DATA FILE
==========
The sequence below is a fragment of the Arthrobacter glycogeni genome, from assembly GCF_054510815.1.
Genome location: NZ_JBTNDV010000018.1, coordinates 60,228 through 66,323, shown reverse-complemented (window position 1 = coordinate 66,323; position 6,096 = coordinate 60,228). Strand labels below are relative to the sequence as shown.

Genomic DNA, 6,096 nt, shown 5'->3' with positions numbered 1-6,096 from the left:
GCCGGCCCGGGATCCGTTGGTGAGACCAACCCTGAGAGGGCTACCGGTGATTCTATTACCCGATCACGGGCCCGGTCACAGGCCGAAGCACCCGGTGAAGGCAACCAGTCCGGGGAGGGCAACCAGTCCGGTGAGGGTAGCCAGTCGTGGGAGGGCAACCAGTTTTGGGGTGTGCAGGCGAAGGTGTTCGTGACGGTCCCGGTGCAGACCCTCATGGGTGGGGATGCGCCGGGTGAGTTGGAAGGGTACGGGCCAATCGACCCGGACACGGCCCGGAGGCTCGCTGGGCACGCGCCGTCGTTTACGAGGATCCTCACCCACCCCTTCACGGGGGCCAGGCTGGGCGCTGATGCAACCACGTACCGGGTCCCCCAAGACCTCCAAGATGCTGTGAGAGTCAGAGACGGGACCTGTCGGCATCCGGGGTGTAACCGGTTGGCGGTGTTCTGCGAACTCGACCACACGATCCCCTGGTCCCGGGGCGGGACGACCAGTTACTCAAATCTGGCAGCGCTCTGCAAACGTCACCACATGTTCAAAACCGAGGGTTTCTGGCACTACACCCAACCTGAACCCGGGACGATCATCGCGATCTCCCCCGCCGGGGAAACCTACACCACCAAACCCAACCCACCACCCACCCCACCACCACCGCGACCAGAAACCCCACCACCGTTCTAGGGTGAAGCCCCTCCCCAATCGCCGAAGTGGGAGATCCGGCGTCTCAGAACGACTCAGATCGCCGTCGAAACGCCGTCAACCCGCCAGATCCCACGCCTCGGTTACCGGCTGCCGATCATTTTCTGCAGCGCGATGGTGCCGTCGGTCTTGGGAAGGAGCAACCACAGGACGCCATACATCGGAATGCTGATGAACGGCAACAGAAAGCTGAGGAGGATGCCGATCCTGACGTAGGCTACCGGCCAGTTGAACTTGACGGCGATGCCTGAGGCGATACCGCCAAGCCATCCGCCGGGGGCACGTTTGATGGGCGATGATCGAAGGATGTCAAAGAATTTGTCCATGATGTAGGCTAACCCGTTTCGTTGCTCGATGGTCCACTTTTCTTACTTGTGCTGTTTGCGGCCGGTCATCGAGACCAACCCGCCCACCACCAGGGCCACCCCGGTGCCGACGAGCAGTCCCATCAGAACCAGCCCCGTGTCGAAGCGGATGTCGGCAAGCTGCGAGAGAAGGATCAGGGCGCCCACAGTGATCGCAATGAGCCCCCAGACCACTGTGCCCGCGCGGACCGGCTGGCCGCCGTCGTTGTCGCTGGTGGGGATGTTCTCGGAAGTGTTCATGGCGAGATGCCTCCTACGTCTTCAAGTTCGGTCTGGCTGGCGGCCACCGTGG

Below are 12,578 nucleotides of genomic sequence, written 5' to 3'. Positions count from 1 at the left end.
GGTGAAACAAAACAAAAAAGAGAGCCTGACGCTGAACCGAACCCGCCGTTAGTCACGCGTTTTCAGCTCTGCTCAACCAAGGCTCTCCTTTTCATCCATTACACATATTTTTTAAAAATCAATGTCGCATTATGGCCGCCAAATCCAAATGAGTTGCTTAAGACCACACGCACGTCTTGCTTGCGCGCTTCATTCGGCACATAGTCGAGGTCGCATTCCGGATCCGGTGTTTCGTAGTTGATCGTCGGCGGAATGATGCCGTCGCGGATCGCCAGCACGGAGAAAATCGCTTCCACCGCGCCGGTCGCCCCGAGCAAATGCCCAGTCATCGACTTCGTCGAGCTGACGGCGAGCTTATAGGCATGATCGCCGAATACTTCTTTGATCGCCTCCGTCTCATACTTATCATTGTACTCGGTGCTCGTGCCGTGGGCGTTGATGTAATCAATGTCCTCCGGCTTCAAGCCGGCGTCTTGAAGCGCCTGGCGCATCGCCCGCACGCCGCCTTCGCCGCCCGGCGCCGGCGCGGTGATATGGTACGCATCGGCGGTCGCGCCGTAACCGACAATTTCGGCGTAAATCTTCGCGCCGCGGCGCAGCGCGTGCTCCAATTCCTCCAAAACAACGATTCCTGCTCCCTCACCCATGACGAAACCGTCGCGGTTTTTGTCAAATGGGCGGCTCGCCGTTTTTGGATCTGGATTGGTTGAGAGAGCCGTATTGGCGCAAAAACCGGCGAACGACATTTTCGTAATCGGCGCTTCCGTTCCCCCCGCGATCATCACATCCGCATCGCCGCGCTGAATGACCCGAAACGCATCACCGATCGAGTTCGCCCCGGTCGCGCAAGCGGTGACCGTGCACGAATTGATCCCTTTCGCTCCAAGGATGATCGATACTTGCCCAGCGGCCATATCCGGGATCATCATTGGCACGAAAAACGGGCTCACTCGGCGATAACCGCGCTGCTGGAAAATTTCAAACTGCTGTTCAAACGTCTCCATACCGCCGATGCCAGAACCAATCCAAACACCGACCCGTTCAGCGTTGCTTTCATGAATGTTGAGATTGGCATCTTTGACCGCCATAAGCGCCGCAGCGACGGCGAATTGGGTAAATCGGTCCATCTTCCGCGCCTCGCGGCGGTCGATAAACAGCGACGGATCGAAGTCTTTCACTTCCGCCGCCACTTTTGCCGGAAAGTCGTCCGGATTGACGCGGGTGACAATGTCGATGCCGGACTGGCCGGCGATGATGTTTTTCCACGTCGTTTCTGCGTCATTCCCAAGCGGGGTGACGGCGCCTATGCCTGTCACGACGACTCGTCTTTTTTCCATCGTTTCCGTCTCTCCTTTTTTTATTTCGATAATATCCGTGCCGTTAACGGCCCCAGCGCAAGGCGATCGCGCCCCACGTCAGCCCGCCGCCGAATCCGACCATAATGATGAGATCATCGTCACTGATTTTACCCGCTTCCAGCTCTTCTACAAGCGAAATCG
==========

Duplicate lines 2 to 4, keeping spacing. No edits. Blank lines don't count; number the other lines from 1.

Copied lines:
Genome location: NZ_JBTNDV010000018.1, coordinates 60,228 through 66,323, shown reverse-complemented (window position 1 = coordinate 66,323; position 6,096 = coordinate 60,228). Strand labels below are relative to the sequence as shown.

Genomic DNA, 6,096 nt, shown 5'->3' with positions numbered 1-6,096 from the left:
GCCGGCCCGGGATCCGTTGGTGAGACCAACCCTGAGAGGGCTACCGGTGATTCTATTACCCGATCACGGGCCCGGTCACAGGCCGAAGCACCCGGTGAAGGCAACCAGTCCGGGGAGGGCAACCAGTCCGGTGAGGGTAGCCAGTCGTGGGAGGGCAACCAGTTTTGGGGTGTGCAGGCGAAGGTGTTCGTGACGGTCCCGGTGCAGACCCTCATGGGTGGGGATGCGCCGGGTGAGTTGGAAGGGTACGGGCCAATCGACCCGGACACGGCCCGGAGGCTCGCTGGGCACGCGCCGTCGTTTACGAGGATCCTCACCCACCCCTTCACGGGGGCCAGGCTGGGCGCTGATGCAACCACGTACCGGGTCCCCCAAGACCTCCAAGATGCTGTGAGAGTCAGAGACGGGACCTGTCGGCATCCGGGGTGTAACCGGTTGGCGGTGTTCTGCGAACTCGACCACACGATCCCCTGGTCCCGGGGCGGGACGACCAGTTACTCAAATCTGGCAGCGCTCTGCAAACGTCACCACATGTTCAAAACCGAGGGTTTCTGGCACTACACCCAACCTGAACCCGGGACGATCATCGCGATCTCCCCCGCCGGGGAAACCTACACCACCAAACCCAACCCACCACCCACCCCACCACCACCGCGACCAGAAACCCCACCACCGTTCTAGGGTGAAGCCCCTCCCCAATCGCCGAAGTGGGAGATCCGGCGTCTCAGAACGACTCAGATCGCCGTCGAAACGCCGTCAACCCGCCAGATCCCACGCCTCGGTTACCGGCTGCCGATCATTTTCTGCAGCGCGATGGTGCCGTCGGTCTTGGGAAGGAGCAACCACAGGACGCCATACATCGGAATGCTGATGAACGGCAACAGAAAGCTGAGGAGGATGCCGATCCTGACGTAGGCTACCGGCCAGTTGAACTTGACGGCGATGCCTGAGGCGATACCGCCAAGCCATCCGCCGGGGGCACGTTTGATGGGCGATGATCGAAGGATGTCAAAGAATTTGTCCATGATGTAGGCTAACCCGTTTCGTTGCTCGATGGTCCACTTTTCTTACTTGTGCTGTTTGCGGCCGGTCATCGAGACCAACCCGCCCACCACCAGGGCCACCCCGGTGCCGACGAGCAGTCCCATCAGAACCAGCCCCGTGTCGAAGCGGATGTCGGCAAGCTGCGAGAGAAGGATCAGGGCGCCCACAGTGATCGCAATGAGCCCCCAGACCACTGTGCCCGCGCGGACCGGCTGGCCGCCGTCGTTGTCGCTGGTGGGGATGTTCTCGGAAGTGTTCATGGCGAGATGCCTCCTACGTCTTCAAGTTCGGTCTGGCTGGCGGCCACCGTGG